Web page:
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The purpose of this publication is to present a didactic concept with the targeted impact of a positive future vision. This paper reflects the effect of local educational…
The purpose of this publication is to present a didactic concept with the targeted impact of a positive future vision. This paper reflects the effect of local educational action on the development of regionally optimised visions in rural regions of a European industrial state, compared with a rural region in the developing country of Senegal.
An assessment and analysis of two conceptual approaches to education and technology is conducted with a view to participating in a future multicultural participatory design process, and identifying the chances that communities have to build future‐oriented structures that support local roots and development.
In the short‐term, the technological and material results are the targeted localisation of a windmill in the (physical and cultural) countryside. In the long‐term, educative and social results are expected to strengthen local civil society, which is initiated by empowering students through their self‐responsibility in the Alpine region of Greifenburg, Austria. The “windmill” in the region is a publicly visible sign and a technology‐based icon in the landscape, based on local consensus on several levels and inspiring further regional consensus on energy, climate protection and its active creation through entrepreneurship in civil society.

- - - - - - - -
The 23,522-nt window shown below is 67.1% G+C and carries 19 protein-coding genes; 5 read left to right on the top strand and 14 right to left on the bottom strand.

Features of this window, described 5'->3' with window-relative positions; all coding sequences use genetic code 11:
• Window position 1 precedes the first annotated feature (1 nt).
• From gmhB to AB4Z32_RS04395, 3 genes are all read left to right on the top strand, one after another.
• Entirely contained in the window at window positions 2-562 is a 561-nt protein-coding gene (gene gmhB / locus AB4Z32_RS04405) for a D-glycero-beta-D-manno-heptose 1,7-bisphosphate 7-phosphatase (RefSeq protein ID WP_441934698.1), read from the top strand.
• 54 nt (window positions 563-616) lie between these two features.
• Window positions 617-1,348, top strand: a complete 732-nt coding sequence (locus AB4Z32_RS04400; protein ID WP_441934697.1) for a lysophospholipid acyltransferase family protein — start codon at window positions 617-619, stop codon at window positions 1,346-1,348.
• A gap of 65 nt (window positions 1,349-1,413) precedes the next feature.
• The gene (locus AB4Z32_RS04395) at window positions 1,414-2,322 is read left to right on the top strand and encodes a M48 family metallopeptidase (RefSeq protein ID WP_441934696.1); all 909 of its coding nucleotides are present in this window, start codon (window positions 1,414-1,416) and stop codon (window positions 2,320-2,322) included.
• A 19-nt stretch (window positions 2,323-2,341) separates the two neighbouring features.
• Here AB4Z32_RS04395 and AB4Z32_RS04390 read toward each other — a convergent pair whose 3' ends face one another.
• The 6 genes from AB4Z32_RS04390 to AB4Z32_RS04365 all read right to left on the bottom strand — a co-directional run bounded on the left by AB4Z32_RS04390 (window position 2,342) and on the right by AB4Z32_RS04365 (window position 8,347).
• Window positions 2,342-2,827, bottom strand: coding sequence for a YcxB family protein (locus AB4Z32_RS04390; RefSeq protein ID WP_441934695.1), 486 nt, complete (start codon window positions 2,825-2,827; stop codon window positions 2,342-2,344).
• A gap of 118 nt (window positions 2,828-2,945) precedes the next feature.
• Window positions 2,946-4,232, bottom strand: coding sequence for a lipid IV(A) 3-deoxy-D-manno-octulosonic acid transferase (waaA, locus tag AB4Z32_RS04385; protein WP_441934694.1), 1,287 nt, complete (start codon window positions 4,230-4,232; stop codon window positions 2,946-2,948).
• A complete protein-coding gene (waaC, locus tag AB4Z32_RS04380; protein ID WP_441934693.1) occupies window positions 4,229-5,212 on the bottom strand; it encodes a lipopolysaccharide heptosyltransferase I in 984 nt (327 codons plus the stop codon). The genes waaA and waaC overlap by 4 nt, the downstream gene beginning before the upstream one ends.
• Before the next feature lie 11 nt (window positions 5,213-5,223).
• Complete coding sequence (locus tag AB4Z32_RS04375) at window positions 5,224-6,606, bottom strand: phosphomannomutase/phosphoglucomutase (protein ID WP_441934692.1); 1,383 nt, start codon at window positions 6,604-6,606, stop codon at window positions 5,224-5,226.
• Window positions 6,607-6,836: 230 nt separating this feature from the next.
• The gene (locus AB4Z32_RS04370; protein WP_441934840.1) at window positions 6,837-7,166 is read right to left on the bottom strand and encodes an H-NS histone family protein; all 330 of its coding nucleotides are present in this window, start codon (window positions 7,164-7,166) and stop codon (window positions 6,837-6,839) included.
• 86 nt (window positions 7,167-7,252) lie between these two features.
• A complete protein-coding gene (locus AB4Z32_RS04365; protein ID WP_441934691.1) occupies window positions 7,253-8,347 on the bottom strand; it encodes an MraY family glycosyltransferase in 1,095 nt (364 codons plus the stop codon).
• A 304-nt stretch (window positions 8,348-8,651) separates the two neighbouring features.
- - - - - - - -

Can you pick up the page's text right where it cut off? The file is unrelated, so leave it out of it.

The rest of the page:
Technology serves as a catalyst to trigger social cohesion among multiple cultures in a region and to enhance conviviality.
In this paper I explore how members of rural Maya households in central Quintana Roo (Mexico) interact with the wider social system and cope with long-term transformations…
In this paper I explore how members of rural Maya households in central Quintana Roo (Mexico) interact with the wider social system and cope with long-term transformations in productive relations since c. 1840. Maya householders integrate elements of capitalist and non-capitalist modes of production. Through particular cultural forms they regulate internal uses of wealth and their relationships with the larger capitalist world. Social and economic stratification is a fundamental feature of life among Maya householders today as it was in the past. While disparities between wealth strata within the local context have increased, the community is far from disintegrating into antagonistic groups.